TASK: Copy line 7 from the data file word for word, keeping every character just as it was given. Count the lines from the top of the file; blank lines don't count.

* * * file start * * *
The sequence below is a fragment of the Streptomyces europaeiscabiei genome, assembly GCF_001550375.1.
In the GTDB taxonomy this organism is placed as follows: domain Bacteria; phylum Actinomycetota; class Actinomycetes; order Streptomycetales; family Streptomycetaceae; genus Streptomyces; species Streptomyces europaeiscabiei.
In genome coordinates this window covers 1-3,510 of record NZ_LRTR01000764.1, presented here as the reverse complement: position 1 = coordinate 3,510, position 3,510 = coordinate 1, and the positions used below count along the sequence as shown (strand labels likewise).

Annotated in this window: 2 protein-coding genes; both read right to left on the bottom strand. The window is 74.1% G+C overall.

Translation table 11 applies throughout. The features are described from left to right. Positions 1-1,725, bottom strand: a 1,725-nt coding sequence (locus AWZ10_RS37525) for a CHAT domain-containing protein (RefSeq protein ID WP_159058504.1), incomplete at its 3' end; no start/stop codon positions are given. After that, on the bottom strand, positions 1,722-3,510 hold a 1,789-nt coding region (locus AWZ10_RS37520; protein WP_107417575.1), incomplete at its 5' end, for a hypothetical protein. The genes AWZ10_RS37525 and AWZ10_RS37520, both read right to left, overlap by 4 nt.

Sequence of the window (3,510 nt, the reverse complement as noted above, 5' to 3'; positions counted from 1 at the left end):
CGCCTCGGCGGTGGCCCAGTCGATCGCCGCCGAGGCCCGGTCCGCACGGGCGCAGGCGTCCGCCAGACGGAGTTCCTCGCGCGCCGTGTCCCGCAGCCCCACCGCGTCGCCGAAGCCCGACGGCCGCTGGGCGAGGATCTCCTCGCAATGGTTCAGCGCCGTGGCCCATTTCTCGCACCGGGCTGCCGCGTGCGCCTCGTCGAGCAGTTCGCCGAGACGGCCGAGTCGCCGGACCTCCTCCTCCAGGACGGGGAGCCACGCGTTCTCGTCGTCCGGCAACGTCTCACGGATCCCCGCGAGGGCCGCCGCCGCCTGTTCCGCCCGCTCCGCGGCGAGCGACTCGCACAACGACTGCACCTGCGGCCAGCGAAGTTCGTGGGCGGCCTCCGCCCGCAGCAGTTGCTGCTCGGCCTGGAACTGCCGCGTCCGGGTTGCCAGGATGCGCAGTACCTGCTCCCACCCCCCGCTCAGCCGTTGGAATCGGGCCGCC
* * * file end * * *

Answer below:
CGCCTCGGCGGTGGCCCAGTCGATCGCCGCCGAGGCCCGGTCCGCACGGGCGCAGGCGTCCGCCAGACGGAGTTCCTCGCGCGCCGTGTCCCGCAGCCCCACCGCGTCGCCGAAGCCCGACGGCCGCTGGGCGAGGATCTCCTCGCAATGGTTCAGCGCCGTGGCCCATTTCTCGCACCGGGCTGCCGCGTGCGCCTCGTCGAGCAGTTCGCCGAGACGGCCGAGTCGCCGGACCTCCTCCTCCAGGACGGGGAGCCACGCGTTCTCGTCGTCCGGCAACGTCTCACGGATCCCCGCGAGGGCCGCCGCCGCCTGTTCCGCCCGCTCCGCGGCGAGCGACTCGCACAACGACTGCACCTGCGGCCAGCGAAGTTCGTGGGCGGCCTCCGCCCGCAGCAGTTGCTGCTCGGCCTGGAACTGCCGCGTCCGGGTTGCCAGGATGCGCAGTACCTGCTCCCACCCCCCGCTCAGCCGTTGGAATCGGGCCGCC